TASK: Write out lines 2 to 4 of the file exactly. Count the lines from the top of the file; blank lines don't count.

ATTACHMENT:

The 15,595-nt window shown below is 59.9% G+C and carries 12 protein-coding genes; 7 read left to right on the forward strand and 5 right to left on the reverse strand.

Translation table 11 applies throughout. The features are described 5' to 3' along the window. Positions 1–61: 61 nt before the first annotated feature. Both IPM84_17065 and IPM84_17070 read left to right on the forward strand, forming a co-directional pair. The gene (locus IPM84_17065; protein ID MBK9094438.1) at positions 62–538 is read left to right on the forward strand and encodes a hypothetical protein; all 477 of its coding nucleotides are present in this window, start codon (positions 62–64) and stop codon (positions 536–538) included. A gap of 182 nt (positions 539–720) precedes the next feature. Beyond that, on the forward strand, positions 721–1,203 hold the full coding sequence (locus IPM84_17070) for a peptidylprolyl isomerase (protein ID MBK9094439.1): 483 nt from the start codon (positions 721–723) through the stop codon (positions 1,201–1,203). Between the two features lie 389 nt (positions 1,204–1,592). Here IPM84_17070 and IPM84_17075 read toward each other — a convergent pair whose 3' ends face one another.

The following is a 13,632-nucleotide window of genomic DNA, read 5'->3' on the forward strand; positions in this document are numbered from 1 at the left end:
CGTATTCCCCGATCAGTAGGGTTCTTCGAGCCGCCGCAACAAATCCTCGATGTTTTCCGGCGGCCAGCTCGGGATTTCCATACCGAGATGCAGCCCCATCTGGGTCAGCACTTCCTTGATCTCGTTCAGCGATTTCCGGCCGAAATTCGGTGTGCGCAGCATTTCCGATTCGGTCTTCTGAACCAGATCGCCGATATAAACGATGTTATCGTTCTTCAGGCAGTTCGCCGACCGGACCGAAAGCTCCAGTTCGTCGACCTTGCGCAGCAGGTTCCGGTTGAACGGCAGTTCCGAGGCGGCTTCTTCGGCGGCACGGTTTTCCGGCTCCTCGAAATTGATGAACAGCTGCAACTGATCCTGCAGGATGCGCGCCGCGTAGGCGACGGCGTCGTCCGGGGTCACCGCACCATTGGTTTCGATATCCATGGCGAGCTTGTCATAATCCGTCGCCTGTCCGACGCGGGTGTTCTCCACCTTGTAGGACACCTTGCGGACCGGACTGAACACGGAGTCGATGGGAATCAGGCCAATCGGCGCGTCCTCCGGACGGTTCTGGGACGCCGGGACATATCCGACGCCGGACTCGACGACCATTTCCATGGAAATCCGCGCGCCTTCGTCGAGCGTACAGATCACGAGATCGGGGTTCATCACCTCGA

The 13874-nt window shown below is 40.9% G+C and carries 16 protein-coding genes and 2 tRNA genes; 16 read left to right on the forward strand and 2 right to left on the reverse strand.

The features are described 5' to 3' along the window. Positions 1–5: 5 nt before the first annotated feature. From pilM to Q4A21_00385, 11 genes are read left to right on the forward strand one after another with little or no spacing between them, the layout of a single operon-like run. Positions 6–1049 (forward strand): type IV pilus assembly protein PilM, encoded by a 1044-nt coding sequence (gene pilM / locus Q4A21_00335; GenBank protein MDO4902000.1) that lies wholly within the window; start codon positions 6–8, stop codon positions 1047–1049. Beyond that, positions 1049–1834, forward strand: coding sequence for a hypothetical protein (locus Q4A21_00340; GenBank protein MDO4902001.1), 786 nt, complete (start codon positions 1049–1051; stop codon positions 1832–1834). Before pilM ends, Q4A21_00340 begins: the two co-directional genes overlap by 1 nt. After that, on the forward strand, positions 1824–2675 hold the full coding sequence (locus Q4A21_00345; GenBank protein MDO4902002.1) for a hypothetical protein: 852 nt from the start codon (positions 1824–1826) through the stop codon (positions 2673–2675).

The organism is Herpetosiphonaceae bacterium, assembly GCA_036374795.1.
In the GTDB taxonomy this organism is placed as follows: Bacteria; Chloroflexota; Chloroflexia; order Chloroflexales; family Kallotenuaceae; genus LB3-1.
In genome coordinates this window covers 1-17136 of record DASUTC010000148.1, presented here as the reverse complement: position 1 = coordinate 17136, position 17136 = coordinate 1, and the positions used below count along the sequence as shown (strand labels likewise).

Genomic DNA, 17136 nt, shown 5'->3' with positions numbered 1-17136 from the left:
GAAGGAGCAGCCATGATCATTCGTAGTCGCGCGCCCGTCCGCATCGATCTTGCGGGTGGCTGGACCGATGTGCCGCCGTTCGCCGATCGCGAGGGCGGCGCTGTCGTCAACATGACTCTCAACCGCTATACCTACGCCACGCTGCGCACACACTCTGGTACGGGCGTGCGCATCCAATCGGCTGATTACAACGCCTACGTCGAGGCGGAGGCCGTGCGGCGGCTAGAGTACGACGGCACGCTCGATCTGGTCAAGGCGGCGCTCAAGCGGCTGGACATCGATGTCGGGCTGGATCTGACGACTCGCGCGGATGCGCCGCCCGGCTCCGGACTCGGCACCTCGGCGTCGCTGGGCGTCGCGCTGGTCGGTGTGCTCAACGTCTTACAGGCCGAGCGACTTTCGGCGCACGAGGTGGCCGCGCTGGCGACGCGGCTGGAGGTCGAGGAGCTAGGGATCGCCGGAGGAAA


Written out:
Translation table 11 applies throughout. The features are described 5' to 3' along the window. Positions 1–61: 61 nt before the first annotated feature. Both IPM84_17065 and IPM84_17070 read left to right on the forward strand, forming a co-directional pair. The gene (locus IPM84_17065; protein ID MBK9094438.1) at positions 62–538 is read left to right on the forward strand and encodes a hypothetical protein; all 477 of its coding nucleotides are present in this window, start codon (positions 62–64) and stop codon (positions 536–538) included. A gap of 182 nt (positions 539–720) precedes the next feature. Beyond that, on the forward strand, positions 721–1,203 hold the full coding sequence (locus IPM84_17070) for a peptidylprolyl isomerase (protein ID MBK9094439.1): 483 nt from the start codon (positions 721–723) through the stop codon (positions 1,201–1,203). Between the two features lie 389 nt (positions 1,204–1,592). Here IPM84_17070 and IPM84_17075 read toward each other — a convergent pair whose 3' ends face one another.

The following is a 13,632-nucleotide window of genomic DNA, read 5'->3' on the forward strand; positions in this document are numbered from 1 at the left end:
CGTATTCCCCGATCAGTAGGGTTCTTCGAGCCGCCGCAACAAATCCTCGATGTTTTCCGGCGGCCAGCTCGGGATTTCCATACCGAGATGCAGCCCCATCTGGGTCAGCACTTCCTTGATCTCGTTCAGCGATTTCCGGCCGAAATTCGGTGTGCGCAGCATTTCCGATTCGGTCTTCTGAACCAGATCGCCGATATAAACGATGTTATCGTTCTTCAGGCAGTTCGCCGACCGGACCGAAAGCTCCAGTTCGTCGACCTTGCGCAGCAGGTTCCGGTTGAACGGCAGTTCCGAGGCGGCTTCTTCGGCGGCACGGTTTTCCGGCTCCTCGAAATTGATGAACAGCTGCAACTGATCCTGCAGGATGCGCGCCGCGTAGGCGACGGCGTCGTCCGGGGTCACCGCACCATTGGTTTCGATATCCATGGCGAGCTTGTCATAATCCGTCGCCTGTCCGACGCGGGTGTTCTCCACCTTGTAGGACACCTTGCGGACCGGACTGAACACGGAGTCGATGGGAATCAGGCCAATCGGCGCGTCCTCCGGACGGTTCTGGGACGCCGGGACATATCCGACGCCGGACTCGACGACCATTTCCATGGAAATCCGCGCGCCTTCGTCGAGCGTACAGATCACGAGATCGGGGTTCATCACCTCGA